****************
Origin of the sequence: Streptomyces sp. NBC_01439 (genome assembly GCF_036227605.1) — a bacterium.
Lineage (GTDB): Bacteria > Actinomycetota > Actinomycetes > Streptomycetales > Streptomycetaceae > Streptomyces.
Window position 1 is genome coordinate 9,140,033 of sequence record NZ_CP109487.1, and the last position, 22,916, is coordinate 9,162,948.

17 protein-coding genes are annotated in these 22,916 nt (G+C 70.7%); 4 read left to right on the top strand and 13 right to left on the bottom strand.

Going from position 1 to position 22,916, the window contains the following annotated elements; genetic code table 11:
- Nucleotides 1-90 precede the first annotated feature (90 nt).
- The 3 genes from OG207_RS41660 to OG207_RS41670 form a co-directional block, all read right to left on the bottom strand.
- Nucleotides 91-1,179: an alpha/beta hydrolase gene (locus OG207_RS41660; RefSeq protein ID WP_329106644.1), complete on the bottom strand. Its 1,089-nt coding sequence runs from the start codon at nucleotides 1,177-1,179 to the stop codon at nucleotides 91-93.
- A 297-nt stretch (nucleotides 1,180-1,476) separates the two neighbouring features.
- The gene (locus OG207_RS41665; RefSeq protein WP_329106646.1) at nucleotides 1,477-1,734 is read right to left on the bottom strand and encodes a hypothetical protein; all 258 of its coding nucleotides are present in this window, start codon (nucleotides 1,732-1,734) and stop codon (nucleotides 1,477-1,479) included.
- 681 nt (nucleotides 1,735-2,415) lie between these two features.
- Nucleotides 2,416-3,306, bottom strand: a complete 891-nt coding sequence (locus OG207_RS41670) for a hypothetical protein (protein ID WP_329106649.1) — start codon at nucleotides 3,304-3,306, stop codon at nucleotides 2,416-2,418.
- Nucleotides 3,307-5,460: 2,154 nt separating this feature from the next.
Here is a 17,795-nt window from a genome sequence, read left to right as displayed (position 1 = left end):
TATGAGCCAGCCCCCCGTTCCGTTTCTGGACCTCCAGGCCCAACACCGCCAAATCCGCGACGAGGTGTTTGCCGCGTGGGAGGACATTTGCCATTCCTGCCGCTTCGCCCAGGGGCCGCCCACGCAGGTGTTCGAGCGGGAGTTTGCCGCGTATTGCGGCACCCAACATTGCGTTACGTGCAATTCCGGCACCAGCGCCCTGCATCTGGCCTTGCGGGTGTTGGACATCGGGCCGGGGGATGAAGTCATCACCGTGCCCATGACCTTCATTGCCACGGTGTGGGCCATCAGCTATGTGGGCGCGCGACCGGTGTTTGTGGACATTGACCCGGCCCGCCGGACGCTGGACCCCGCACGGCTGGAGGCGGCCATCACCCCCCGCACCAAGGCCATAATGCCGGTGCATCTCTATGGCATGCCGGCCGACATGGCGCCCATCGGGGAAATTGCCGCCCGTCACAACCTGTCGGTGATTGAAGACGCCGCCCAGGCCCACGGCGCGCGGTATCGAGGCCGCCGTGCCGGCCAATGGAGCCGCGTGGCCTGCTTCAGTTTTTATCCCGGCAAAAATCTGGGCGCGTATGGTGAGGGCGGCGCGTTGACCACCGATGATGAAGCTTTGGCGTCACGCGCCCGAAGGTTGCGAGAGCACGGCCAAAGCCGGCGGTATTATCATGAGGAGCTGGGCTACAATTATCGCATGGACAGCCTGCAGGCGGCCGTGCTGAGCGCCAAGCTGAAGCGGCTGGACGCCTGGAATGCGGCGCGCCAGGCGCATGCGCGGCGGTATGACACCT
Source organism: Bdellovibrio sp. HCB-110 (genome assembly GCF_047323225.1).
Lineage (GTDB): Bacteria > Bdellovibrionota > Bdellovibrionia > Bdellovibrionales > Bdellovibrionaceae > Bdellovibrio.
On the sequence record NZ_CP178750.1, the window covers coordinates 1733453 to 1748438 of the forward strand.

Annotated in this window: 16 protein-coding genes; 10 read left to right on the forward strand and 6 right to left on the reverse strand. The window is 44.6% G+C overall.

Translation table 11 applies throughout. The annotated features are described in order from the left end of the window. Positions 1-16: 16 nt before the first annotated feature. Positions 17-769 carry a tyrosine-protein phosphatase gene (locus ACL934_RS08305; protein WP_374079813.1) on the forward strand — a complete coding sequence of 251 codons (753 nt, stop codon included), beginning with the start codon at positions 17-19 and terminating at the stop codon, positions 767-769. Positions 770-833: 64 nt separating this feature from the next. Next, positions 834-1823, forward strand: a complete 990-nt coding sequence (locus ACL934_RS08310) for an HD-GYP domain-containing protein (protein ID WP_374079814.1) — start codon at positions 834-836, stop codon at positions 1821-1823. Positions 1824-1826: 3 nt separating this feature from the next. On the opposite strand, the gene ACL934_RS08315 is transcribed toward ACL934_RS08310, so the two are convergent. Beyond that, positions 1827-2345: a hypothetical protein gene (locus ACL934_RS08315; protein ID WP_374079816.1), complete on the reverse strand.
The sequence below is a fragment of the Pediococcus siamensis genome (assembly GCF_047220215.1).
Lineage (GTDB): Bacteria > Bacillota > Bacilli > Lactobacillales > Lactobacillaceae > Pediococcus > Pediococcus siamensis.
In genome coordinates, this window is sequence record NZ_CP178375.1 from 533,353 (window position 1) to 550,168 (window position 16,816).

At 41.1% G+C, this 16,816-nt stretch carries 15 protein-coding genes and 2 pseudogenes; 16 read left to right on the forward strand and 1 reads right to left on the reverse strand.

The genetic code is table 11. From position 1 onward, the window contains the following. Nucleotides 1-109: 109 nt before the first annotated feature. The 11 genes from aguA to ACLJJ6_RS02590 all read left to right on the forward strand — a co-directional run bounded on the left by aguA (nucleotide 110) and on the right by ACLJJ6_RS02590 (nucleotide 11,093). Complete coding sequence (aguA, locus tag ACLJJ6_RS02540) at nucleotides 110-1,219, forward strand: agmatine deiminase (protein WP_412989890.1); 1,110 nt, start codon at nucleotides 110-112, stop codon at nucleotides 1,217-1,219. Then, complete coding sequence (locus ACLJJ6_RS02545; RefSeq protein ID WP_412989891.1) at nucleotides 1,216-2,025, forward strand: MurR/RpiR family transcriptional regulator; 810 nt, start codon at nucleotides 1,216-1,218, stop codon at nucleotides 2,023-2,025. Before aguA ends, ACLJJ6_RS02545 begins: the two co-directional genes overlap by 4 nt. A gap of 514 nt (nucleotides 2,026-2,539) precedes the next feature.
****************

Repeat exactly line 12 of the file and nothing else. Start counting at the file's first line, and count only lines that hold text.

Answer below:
- Nucleotides 2,416-3,306, bottom strand: a complete 891-nt coding sequence (locus OG207_RS41670) for a hypothetical protein (protein ID WP_329106649.1) — start codon at nucleotides 3,304-3,306, stop codon at nucleotides 2,416-2,418.